continued The adopted spending plan calls for cuts to electives resulting in larger class sizes, phasing out the Chinese language program, reducing 20 percent of all clubs at the middle and high school levels and eliminating the gymnastics program. The district is also working on a plan to implement centralized bus stop locations, meaning some students in higher grade levels would need to walk farther to reach a bus stop.
The new plan would save most special education programs and positions, as well as nearly all athletic programs. Douglas said parents should remember the board passes a spending plan, not a line-by-line budget, and changes could happen occur up to and into the 2012-13 school year.
The proposed tax levy would mean a home assessed at $100,000 would pay an additional $81 per year. The district is recommending that residents use the new tax calculator on the district’s website to determine how much they would pay based on the new tax levy increase.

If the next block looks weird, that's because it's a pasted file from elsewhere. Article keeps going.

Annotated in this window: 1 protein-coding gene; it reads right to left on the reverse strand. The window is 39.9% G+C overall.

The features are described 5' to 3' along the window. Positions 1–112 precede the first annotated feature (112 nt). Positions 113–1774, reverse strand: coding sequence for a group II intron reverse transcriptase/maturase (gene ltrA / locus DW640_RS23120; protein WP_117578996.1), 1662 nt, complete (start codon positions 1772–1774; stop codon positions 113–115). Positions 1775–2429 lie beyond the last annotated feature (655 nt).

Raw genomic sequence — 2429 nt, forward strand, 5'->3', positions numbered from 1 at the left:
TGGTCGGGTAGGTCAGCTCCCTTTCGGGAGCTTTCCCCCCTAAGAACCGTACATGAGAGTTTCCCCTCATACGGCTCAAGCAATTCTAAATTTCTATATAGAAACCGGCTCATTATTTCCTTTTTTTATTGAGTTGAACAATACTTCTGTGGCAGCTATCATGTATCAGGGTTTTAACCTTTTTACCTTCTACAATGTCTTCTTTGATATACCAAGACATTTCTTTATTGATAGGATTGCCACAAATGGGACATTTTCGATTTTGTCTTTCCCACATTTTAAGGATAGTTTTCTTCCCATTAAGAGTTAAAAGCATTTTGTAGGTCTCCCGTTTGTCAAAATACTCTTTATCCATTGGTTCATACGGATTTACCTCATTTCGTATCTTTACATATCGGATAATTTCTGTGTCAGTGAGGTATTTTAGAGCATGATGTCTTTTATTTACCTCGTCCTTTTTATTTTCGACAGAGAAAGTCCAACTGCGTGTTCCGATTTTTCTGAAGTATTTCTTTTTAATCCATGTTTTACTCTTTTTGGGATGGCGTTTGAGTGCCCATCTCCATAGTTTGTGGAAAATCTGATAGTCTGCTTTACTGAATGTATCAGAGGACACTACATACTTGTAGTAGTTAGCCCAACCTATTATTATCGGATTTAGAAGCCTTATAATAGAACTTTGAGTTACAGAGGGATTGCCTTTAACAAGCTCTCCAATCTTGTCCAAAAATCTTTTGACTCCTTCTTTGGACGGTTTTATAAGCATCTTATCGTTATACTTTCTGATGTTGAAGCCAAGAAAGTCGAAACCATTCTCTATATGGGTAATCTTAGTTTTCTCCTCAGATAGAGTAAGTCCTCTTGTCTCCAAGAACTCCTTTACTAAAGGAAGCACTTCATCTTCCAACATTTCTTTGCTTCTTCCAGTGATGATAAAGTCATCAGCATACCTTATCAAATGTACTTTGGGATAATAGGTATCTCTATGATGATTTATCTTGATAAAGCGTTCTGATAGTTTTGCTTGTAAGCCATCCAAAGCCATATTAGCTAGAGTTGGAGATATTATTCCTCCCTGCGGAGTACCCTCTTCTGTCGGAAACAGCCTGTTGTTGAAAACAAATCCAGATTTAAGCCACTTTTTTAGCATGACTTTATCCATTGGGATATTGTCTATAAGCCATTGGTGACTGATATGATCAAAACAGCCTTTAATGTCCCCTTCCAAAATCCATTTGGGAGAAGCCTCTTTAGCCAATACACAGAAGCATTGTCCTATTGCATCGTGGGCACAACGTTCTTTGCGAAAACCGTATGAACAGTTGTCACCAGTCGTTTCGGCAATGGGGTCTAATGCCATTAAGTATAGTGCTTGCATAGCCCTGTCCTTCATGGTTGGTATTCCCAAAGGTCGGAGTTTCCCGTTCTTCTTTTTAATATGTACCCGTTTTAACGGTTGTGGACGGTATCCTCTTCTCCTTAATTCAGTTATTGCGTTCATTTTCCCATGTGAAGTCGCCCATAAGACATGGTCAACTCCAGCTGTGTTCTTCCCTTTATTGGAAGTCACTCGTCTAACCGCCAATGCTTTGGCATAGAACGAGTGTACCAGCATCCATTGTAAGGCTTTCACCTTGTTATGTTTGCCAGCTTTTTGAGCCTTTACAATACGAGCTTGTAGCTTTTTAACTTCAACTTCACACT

Douglas commended the community and the Board of Education for "hard work throughout this difficult process." He said he’s unsure of where the board would set the levy increase if the budget should fail the first time.
“Those are still discussions that need to be had,” Douglas said.
Over the last two years, more than 60 full-time positions have been reduced throughout the district. In addition, the Clarksville Elementary School was closed this school year, saving the district about $840,670.
“We’ve used our reserves and we’ve tightened our belts,” said Board President Diane Giacone Stever in a statement. “And at the end of the day we as a board feel it’s our responsibility to our students, parents and community to put forward to the public a budget that preserves the excellent educational experience Bethlehem Central schools are known for.”